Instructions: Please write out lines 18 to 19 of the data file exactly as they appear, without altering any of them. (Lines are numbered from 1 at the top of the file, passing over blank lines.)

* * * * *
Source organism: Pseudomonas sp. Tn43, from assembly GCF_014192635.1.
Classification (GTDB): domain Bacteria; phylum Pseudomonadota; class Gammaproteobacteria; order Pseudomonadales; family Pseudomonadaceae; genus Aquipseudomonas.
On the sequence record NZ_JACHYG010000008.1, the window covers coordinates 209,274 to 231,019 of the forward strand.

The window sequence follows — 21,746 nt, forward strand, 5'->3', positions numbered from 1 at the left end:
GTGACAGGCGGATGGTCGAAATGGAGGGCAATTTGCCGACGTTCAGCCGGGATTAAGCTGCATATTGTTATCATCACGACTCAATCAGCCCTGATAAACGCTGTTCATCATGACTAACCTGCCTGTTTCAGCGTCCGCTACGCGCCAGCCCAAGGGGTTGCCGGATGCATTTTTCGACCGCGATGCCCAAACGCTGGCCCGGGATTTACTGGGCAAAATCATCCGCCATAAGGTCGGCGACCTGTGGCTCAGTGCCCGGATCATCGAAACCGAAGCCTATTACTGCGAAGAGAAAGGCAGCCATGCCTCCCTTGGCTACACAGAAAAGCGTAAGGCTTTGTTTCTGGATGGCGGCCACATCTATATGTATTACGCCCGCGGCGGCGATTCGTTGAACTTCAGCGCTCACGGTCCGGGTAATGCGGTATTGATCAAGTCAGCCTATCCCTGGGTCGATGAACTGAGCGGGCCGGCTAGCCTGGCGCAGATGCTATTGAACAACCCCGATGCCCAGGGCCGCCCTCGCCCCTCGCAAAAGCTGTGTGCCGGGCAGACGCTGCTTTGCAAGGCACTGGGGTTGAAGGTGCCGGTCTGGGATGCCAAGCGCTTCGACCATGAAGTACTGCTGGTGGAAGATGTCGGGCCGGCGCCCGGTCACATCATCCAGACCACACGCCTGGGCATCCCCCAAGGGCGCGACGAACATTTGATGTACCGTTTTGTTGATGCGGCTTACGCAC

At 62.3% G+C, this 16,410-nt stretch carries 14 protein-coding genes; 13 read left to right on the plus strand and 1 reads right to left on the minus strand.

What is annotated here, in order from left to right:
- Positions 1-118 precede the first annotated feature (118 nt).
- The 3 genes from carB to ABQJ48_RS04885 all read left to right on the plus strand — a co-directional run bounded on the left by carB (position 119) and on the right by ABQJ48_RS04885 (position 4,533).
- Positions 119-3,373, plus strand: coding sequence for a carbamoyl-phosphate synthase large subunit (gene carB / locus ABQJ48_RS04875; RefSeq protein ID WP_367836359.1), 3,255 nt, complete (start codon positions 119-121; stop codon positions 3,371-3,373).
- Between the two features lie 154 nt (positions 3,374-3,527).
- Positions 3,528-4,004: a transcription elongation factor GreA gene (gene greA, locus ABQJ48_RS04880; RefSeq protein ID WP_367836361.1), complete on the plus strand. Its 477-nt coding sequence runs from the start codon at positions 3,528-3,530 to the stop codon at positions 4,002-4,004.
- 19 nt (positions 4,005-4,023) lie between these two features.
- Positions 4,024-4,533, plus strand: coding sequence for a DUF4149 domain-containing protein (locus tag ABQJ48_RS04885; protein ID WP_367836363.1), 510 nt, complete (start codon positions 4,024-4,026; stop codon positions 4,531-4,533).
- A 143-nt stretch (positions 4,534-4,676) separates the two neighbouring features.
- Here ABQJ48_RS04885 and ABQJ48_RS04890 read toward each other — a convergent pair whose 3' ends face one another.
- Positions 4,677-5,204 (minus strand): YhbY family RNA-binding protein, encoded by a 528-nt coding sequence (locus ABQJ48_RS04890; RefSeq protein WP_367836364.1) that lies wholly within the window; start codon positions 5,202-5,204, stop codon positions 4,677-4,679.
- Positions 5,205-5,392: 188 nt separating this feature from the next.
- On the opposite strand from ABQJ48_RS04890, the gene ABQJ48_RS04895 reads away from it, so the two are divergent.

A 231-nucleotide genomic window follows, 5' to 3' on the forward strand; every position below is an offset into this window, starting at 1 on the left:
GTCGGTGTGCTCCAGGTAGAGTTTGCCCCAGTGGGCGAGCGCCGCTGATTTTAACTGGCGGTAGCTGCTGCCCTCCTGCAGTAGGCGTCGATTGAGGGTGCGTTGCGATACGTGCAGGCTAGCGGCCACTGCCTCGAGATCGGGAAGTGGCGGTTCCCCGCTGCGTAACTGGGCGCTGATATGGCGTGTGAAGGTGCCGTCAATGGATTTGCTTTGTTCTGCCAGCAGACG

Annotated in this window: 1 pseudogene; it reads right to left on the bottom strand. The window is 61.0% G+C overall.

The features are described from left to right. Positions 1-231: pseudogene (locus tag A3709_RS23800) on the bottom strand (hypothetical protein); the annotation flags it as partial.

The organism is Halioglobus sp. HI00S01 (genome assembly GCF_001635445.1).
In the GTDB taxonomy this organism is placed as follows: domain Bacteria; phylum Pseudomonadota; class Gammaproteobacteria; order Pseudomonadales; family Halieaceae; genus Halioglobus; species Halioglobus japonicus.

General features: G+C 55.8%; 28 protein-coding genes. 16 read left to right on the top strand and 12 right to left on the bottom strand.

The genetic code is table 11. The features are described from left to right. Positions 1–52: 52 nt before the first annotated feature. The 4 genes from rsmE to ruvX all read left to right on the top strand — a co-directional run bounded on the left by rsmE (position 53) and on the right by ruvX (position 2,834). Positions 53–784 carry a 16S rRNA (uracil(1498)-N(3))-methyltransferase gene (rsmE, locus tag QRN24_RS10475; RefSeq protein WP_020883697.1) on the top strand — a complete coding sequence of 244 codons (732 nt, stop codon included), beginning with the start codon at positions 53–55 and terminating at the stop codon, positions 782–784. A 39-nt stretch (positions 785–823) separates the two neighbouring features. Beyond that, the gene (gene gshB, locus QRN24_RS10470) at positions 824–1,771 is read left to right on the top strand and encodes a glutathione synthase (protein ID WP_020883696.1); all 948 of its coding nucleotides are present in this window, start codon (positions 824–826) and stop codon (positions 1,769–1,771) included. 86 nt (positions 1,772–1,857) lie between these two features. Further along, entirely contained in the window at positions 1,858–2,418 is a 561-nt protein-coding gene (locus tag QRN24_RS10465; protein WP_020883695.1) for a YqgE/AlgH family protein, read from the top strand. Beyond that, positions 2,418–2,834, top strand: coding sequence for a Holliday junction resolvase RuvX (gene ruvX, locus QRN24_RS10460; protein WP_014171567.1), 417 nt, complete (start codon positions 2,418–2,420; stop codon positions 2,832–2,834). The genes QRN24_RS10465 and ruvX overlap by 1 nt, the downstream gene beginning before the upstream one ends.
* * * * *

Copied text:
- Positions 5,205-5,392: 188 nt separating this feature from the next.
- On the opposite strand from ABQJ48_RS04890, the gene ABQJ48_RS04895 reads away from it, so the two are divergent.